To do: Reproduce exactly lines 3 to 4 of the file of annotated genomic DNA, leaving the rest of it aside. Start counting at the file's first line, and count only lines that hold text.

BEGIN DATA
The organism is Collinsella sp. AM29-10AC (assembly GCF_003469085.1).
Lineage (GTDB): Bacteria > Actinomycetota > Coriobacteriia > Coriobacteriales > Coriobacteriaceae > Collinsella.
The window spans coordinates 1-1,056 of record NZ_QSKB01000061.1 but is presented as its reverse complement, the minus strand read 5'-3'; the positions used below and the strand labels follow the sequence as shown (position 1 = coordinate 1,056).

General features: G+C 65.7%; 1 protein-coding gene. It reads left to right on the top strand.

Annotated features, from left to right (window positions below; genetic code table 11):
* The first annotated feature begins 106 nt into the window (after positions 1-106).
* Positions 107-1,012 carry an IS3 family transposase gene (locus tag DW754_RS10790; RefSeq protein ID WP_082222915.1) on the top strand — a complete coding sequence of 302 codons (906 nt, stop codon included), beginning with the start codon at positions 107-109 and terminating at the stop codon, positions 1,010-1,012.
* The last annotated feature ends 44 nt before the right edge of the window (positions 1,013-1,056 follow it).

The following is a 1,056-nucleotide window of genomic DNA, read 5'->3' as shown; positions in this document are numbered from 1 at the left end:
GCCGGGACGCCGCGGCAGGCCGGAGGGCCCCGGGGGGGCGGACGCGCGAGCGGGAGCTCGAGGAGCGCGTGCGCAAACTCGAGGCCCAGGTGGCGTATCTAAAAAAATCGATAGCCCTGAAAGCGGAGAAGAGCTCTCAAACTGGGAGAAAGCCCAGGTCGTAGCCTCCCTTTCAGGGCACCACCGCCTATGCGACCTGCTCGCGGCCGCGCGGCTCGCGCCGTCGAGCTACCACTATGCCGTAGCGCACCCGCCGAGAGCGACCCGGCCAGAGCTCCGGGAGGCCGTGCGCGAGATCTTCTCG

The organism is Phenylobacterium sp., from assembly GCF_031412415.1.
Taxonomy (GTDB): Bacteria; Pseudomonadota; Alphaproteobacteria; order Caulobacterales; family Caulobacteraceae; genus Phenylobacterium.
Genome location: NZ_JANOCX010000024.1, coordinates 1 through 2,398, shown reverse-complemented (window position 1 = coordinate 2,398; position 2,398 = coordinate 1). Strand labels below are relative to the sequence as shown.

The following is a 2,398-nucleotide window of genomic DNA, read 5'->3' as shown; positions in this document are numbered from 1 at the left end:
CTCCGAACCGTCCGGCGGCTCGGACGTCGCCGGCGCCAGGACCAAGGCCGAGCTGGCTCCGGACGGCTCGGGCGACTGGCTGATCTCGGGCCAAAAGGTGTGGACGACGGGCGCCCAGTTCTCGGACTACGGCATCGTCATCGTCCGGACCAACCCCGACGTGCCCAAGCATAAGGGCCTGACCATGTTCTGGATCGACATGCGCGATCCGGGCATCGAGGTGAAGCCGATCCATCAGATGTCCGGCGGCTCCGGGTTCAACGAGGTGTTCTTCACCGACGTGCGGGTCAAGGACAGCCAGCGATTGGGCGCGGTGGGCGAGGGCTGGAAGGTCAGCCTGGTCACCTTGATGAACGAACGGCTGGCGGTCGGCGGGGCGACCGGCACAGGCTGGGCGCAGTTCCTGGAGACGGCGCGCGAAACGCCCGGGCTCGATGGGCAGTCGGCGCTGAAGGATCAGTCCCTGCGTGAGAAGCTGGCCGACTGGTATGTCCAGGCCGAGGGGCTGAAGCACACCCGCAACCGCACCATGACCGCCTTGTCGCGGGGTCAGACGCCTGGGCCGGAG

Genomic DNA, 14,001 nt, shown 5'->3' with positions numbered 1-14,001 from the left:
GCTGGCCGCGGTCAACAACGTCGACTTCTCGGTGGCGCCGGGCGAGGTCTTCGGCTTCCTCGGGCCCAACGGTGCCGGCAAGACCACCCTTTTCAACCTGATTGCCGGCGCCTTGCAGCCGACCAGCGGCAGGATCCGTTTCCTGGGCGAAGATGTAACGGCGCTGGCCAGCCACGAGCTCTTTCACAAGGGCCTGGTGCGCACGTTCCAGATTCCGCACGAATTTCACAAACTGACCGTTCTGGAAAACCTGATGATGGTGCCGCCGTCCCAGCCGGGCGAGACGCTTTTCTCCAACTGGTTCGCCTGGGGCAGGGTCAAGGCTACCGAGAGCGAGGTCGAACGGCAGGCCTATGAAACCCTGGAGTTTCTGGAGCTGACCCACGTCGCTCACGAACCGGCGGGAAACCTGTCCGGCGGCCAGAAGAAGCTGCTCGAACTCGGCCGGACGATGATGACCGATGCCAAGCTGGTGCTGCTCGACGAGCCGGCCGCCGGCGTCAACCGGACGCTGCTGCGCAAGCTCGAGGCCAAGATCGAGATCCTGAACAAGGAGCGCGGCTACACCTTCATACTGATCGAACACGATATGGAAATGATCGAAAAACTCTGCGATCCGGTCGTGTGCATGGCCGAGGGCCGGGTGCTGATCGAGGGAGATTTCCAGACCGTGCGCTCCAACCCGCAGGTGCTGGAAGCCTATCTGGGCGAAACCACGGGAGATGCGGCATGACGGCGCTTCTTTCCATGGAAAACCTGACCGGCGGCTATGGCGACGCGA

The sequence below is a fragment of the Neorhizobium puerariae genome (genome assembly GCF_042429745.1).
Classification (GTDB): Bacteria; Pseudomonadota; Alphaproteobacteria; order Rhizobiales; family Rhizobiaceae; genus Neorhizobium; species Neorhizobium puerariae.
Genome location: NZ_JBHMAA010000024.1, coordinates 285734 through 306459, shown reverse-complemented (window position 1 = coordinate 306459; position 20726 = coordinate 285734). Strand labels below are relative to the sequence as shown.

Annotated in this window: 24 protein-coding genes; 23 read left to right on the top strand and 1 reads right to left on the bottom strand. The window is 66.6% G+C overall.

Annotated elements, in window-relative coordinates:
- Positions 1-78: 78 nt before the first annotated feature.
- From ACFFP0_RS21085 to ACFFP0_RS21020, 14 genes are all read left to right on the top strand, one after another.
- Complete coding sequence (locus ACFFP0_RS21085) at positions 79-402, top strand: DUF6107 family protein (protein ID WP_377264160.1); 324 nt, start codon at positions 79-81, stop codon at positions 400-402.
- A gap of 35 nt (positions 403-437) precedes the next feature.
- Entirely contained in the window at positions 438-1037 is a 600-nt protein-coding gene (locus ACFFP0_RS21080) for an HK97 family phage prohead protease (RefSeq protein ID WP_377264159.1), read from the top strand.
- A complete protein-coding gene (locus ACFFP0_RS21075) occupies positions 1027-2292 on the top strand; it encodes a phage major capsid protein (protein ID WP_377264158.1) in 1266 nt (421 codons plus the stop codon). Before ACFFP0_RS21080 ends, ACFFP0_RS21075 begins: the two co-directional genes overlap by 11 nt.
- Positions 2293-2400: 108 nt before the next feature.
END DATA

The window spans coordinates 1-1,056 of record NZ_QSKB01000061.1 but is presented as its reverse complement, the minus strand read 5'-3'; the positions used below and the strand labels follow the sequence as shown (position 1 = coordinate 1,056).

General features: G+C 65.7%; 1 protein-coding gene. It reads left to right on the top strand.